God tells Moses to tell Aaron who was then to tell the rest of the priesthood to speak specific words to God’s chosen people. It is God’s opinion that in this sacred part of our worship that the HOLY NAME of Jehovah is inscribed upon the assembled people and the blessing of God only comes to people thus identified.

This is very strange to us, but it is God’s revealed will for our worship. The benediction is a divinely appointed mark that then invokes a divine blessing.

Baptism is a mark or seal that solicits the divine blessing for a person. When we receive the benediction in worship, God marks us congregationally for His blessing.

A benediction wasn’t only for the Old Testament saints.  Galatians 3:14, 29 that in Christ Jesus the blessing of Abraham might come to the Gentiles, so that we might receive the promised Spirit through faith…And if you are Christ’s, then you are Abraham’s offspring, heirs according to promise.

We receive the goodness of God when we place our faith in the promised Messiah. We become the children of Abraham. The benediction of Numbers 6 is for New Testament believers too. The ancient church after Christ’s ascension understood this and used the Aaronic blessing almost exclusively to end their worship services. The Reformers during the sixteenth century also used the Aaronic benediction with great frequency. These words of God’s goodness are even for us today.

The benediction isn’t a prayer by the minister for the congregation. A benediction is a public bestowing of the covenantal blessings that God gives to His people. This also explains why ministers lift their hands toward heaven. Aaron gave the blessing of God with his hands lifted in Lev 9 and Jesus gave the blessing of God with his hands lifted in Luke 24.

There are many benediction is the scriptures. Some are listed for us in our Hymnal on the inside of the back cover. (Read a few of those)

Our passage out of 2 Corinthians 13:14 is listed second. It is the only Trinitarian benediction in the scripture. This is especially meaningful to the New Testament church for Jesus commanded in the Great Commission to baptize in the name of the Father, the Son and the Holy Spirit.

The Great Commission and the Benediction are Trinitarian.

In this Pauline Apostolic Trinitarian Benediction each member of the Trinity utters good words to us. May the grace of the Lord Jesus Christ, and the love of God, and the fellowship of the Holy Spirit be with you all.

If we had more time in our worship we could listen to mini-sermons on the grace of Jesus, the love of God, and the fellowship of the Holy Spirit. But let’s leave those topics for a later time and look instead at the context of this benediction.

Look at the context of the chapter. 2 Corinthians 13. Paul writes,

1 This is the third time I am coming to you. Every charge must be established by the evidence of two or three witnesses. 2 I warned those who sinned before and all the others, and I warn them now while absent, as I did when present on my second visit, that if I come again I will not spare them3 since you seek proof that Christ is speaking in me. He is not weak in dealing with you, but is powerful among you. 4 For he was crucified in weakness, but lives by the power of God. For we also are weak in him, but in dealing with you we will live with him by the power of God.

5 Examine yourselves, to see whether you are in the faith. Test yourselves. Or do you not realize this about yourselves, that Jesus Christ is in you?—unless indeed you fail to meet the test! 6 I hope you will find out that we have not failed the test. 7 But we pray to God that you may not do wrong—not that we may appear to have met the test, but that you may do what is right, though we may seem to have failed. 8 For we cannot do anything against the truth, but only for the truth. 9 For we are glad when we are weak and you are strong. Your restoration is what we pray for. 10 For this reason I write these things while I am away from you, that when I come I may not have to be severe in my use of the authority that the Lord has given me for building up and not for tearing down.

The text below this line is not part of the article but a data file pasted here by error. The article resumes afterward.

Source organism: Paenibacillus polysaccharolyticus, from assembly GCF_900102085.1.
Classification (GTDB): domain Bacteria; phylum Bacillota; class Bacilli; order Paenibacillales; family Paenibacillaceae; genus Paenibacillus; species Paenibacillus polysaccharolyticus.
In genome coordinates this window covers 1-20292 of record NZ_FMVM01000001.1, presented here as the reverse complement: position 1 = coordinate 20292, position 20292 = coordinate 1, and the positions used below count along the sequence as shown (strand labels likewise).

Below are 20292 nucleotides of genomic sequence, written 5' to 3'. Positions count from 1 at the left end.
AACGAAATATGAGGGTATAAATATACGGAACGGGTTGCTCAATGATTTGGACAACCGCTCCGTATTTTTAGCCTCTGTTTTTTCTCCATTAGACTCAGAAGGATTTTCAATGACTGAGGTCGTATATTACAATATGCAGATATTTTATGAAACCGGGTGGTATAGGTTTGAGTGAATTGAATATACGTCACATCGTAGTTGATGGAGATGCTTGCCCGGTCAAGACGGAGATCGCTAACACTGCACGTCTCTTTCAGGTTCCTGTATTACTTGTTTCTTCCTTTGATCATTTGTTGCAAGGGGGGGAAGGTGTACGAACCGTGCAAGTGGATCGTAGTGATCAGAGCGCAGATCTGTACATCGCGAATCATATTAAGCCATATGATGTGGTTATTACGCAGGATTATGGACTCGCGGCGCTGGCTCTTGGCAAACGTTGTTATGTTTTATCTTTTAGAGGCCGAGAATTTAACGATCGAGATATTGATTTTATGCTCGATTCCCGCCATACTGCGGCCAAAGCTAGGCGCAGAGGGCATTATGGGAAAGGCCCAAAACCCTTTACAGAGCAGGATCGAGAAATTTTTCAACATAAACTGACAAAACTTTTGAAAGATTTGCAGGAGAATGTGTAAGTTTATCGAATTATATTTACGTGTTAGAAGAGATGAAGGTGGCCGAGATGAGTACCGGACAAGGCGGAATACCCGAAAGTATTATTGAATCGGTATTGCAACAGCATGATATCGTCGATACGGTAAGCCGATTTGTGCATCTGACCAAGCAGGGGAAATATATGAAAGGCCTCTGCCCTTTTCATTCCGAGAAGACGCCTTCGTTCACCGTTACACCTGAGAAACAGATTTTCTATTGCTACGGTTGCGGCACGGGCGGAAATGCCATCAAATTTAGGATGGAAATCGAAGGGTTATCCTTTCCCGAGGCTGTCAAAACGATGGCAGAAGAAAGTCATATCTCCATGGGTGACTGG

11 Finally, brothers, rejoice. Aim for restoration, comfort one another, agree with one another, live in peace; and the God of love and peace will be with you. 12 Greet one another with a holy kiss. 13 All the saints greet you.

14 The grace of the Lord Jesus Christ and the love of God and the fellowship of the Holy Spirit be with you all.

Sometimes we come to church and the message isn’t sweet. Sometimes the minister thunders words of rebuke and chastisement upon God’s people. Paul did. And this message certainly shook the foundations of faith in the hearts of the listeners. Paul exhorted them to make sure they were really saved. In the previous thirteen chapters of 2 Corinthians Paul intentionally shook their assurance of salvation.

The context of this Trinitarian benediction is in the context of spiritual doubt. Paul forced the people to ask, “Am I apart of the family of God? Have we offended His love? Have we sinned greater than the grace that is available in Jesus? Have we broken beyond repair the sweet church fellowship that is available in the Spirit?

The answer comes back an absolute NO! These words of assurance come from the Triune God. His blessing comes with His name and the benediction provides a weekly renewal of that mark.

No one here can make God stop loving you. No one here can burn up the grace available in Jesus. No one can permanently remove peace and unity. These blessings are all safeguarded by the will and work of the three persons of the One living and true God.

The benediction is your reminder of this. In the worst times of our spiritual struggles the good words of the Triune God are victoriously declared to our hearts and souls. When we by faith receive this benediction we receive God Himself.

These three promises from God are the foundation of the whole scriptural message of salvation. His love, His grace, and His fellowship were promised to Israel in the beginning. Exodus 6:7 says, I will take you to be my people, and I will be your God, and you shall know that I am the Lord your God, who has brought you out from under the burdens of the Egyptians.

God’s good words. God’s utterance of His favor. The Triune God speaks covenantal promises in the benediction as a reminder that God is for us. And if He is for us, who can be against us?

Thanks be to God.